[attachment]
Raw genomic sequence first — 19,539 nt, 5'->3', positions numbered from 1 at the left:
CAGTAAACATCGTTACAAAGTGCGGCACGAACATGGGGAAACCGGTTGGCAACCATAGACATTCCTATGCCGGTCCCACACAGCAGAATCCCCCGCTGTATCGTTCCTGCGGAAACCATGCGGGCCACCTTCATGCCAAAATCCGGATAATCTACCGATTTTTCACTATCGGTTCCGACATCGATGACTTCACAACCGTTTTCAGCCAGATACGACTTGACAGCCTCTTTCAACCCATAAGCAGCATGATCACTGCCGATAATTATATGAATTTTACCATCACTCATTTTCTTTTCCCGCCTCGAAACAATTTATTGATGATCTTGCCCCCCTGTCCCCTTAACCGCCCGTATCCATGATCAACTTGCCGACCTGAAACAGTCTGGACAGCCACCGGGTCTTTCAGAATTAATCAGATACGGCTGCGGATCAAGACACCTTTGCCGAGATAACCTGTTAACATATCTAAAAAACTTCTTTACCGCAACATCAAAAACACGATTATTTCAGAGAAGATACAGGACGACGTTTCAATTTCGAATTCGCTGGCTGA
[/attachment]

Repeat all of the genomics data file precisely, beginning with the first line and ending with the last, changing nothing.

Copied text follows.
Raw genomic sequence first — 19,539 nt, 5'->3', positions numbered from 1 at the left:
CAGTAAACATCGTTACAAAGTGCGGCACGAACATGGGGAAACCGGTTGGCAACCATAGACATTCCTATGCCGGTCCCACACAGCAGAATCCCCCGCTGTATCGTTCCTGCGGAAACCATGCGGGCCACCTTCATGCCAAAATCCGGATAATCTACCGATTTTTCACTATCGGTTCCGACATCGATGACTTCACAACCGTTTTCAGCCAGATACGACTTGACAGCCTCTTTCAACCCATAAGCAGCATGATCACTGCCGATAATTATATGAATTTTACCATCACTCATTTTCTTTTCCCGCCTCGAAACAATTTATTGATGATCTTGCCCCCCTGTCCCCTTAACCGCCCGTATCCATGATCAACTTGCCGACCTGAAACAGTCTGGACAGCCACCGGGTCTTTCAGAATTAATCAGATACGGCTGCGGATCAAGACACCTTTGCCGAGATAACCTGTTAACATATCTAAAAAACTTCTTTACCGCAACATCAAAAACACGATTATTTCAGAGAAGATACAGGACGACGTTTCAATTTCGAATTCGCTGGCTGA